Now even senators are rallying around the U.S. women's hockey team. Good.
You may not see Team USA on the ice at the women's hockey world championships, which begin on March 30, in Michigan.
Players on the U.S. women's national team are planning to boycott the tournament over what they consider pathetically low wages and a general lack of support from USA Hockey, the team's governing association.
The athletes are reportedly paid just $1,000 a month during the six-month Olympic residency period and "virtually nothing" the other 3.5 years between Olympic games — even though they continue to train and compete in other events. Astoundingly, many of the players hold second and third jobs to make ends meet.
Fortunately, it appears lots of other people — including a handful of powerful U.S. senators and stars on the U.S. men's team — are in the women's corner.
In response to the charges of unfair wages and benefits, Team USA players spread the word using the hashtag #BeBoldForChange.
Their many supporters followed suit.
Hannah Beckman, a New Jersey Rocket, wants to play on Team USA someday, but under much fairer circumstances.
Olympic medalist Julie Chu of the Les Canadiennes knows that taking a stand takes guts, and she's committed to standing strong.
Johnny Laursen, who plays for the USA Warriors, a team made of wounded service members, said "silent is what [he] won't be."
Tennis champion Billie Jean King spoke out in support of equality too.
And Amanda Kessel, who plays on the women's team, said she's sitting this one out for all the younger players watching at home...
Players like Daria, a future hockey star.
And Annie, who knows she can hang with boys on the ice too.
And every other girl who deserves better than the status quo.
On March 27, the women's team gained a handful of other high profile supporters: 14 U.S. senators.
In a fiery letter to USA Hockey executive director Dave Ogrean, more than a dozen senators — including Elizabeth Warren, Dianne Feinstein, and Cory Booker — asked the organization hear out the players' demands and respond appropriately.
"We are disturbed by reports from the U.S. Women's National Hockey Team suggesting that USA Hockey is not providing 'equitable support' to female athletes," the senators wrote, noting the inequality goes far beyond a paycheck. "While USA Hockey provides its male athletes with a 'seemingly endless' supply of hockey equipment, for example, female players are often expected to 'buy their own.'"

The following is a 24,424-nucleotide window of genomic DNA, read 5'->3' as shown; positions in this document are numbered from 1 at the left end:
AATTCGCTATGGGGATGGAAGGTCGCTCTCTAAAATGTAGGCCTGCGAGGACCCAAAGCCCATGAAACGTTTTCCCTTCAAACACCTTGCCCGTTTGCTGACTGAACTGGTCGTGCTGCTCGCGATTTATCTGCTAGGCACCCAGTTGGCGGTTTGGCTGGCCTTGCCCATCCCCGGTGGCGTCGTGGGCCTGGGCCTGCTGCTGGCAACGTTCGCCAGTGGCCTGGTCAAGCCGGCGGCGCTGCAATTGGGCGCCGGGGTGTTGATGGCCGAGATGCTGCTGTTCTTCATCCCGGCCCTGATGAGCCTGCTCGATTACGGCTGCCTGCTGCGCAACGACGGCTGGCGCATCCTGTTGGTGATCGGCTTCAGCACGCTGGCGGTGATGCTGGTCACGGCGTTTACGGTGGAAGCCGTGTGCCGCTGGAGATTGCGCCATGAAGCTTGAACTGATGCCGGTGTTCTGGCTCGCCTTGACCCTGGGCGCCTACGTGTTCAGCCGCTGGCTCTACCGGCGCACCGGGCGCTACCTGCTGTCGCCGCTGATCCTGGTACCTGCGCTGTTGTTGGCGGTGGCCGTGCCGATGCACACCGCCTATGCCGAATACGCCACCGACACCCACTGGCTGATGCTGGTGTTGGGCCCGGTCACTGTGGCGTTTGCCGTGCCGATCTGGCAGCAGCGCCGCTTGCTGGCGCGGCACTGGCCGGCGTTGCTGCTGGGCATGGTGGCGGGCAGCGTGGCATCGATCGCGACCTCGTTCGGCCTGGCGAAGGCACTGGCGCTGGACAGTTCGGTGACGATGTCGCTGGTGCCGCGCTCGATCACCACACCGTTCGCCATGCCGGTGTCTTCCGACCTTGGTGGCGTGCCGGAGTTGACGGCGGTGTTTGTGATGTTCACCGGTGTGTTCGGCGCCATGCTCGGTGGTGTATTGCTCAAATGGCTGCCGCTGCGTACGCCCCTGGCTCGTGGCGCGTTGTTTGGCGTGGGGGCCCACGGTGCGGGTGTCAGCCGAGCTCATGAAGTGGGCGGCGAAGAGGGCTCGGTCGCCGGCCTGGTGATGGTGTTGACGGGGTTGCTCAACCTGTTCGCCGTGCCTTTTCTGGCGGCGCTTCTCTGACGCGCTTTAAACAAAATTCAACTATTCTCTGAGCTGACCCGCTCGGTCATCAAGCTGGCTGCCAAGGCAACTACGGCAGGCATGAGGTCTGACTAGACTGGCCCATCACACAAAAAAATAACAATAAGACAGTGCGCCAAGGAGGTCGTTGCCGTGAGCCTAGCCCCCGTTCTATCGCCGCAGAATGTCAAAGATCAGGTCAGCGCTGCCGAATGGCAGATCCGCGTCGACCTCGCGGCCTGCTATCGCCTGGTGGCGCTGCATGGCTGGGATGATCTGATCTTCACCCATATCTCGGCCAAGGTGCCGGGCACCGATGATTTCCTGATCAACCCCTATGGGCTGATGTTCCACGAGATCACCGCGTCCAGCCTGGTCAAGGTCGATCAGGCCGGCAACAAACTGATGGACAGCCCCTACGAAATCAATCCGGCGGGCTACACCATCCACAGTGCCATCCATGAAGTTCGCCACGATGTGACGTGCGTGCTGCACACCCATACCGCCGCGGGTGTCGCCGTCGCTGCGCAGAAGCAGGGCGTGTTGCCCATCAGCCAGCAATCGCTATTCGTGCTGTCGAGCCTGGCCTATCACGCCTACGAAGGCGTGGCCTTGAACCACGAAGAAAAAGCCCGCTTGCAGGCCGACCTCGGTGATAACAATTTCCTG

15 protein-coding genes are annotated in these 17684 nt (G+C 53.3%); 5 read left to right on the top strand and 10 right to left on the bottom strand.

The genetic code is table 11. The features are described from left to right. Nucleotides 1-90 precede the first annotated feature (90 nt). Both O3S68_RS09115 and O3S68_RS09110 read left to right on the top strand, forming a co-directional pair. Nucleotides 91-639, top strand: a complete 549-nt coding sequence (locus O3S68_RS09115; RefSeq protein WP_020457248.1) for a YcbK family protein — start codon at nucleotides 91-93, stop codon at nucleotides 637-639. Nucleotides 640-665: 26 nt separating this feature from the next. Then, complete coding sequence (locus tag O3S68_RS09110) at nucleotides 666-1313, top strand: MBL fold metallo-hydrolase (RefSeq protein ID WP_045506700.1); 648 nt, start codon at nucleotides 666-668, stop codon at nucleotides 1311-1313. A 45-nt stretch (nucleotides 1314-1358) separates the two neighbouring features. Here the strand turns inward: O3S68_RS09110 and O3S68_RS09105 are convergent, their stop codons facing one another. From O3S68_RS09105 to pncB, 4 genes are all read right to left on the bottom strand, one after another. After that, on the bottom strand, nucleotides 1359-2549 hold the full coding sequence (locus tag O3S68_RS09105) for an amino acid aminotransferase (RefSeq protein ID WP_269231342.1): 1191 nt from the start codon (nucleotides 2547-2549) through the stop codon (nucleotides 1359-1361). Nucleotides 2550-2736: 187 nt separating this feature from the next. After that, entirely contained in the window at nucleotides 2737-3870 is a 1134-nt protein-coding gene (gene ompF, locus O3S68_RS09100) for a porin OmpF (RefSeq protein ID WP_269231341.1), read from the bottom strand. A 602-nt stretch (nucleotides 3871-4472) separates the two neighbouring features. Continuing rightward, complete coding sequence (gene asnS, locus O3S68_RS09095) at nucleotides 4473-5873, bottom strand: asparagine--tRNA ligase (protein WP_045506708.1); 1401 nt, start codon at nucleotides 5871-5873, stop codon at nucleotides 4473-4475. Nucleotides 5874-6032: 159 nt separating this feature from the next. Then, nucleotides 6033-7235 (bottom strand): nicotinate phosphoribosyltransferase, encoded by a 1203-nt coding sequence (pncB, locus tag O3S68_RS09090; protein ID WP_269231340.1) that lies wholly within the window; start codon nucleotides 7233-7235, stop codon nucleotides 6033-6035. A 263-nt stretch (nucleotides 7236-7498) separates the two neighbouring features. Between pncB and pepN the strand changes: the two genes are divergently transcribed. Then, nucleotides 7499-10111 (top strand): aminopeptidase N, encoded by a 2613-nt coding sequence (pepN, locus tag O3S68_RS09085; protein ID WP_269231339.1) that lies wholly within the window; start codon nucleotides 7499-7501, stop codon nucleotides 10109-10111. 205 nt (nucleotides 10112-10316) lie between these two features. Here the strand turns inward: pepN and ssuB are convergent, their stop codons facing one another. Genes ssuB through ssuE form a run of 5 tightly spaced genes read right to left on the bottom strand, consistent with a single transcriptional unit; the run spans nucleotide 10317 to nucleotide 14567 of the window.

Here is an excerpt from the full letter:
The U.S. Women's National Hockey Team has medaled in every Olympics since 1998, when Women's Hockey was first added as an Olympic Sport. The team has won gold medals at the IIHF World Championships for the past three years in a row. As Megan Duggan, team captain, announced last week, the women's team has "represented our country with dignity and deserves to be treated with fairness and respect." We urge you to resolve this dispute quickly to ensure that the USA Women's National Hockey Team receives equitable resources.
It appears as though USA Hockey hasn't taken the team's demands all that seriously thus far.
Last week, after players began announcing plans to sit out, the organization started reaching out to second- and third-tier players to fill the roster. In an act of solidarity, many of those athletes — including goalie Brittany Ott, whose tweet is below — have refused to step in and play.
News of the boycott has been rumbling online in recent weeks, as more and more groups — including athlete unions representing the NHL, NBA, NFL, and MLB — have spoken out in support of the women's team.
On March 26, athlete agent Allan Walsh reported the U.S. men's team might even boycott their world championship games in solidarity with the women's team.
They're scheduled to play in France and Germany in May.
It's important to note that while athletes on the men's and women's teams are paid equally by USA Hockey, all of the men are NHL players — their paychecks from being on the national team is a drop in the bucket. It's a different story for the women.
As writer Jessica Luther pointed out online, if the men's team follows through with their own boycott, it's a great example of turning allyship into real action.
The women's boycott, however, may be avoidable if all goes well at a USA Hockey emergency board meeting being held on March 27.
Board members are expected to vote on a deal that reportedly includes significant wage increases and improved benefits for players.
"[Reaching a deal with better wages and benefits] is our chance to make history for every woman on the ice today and every little girl who's just lacing up her skates for the first time," women's team forward Hilary Knight explained to USA Today. "We're hopeful for them and for us that we'll get the change that is long overdue."
This article may be updated with information on the board meeting vote.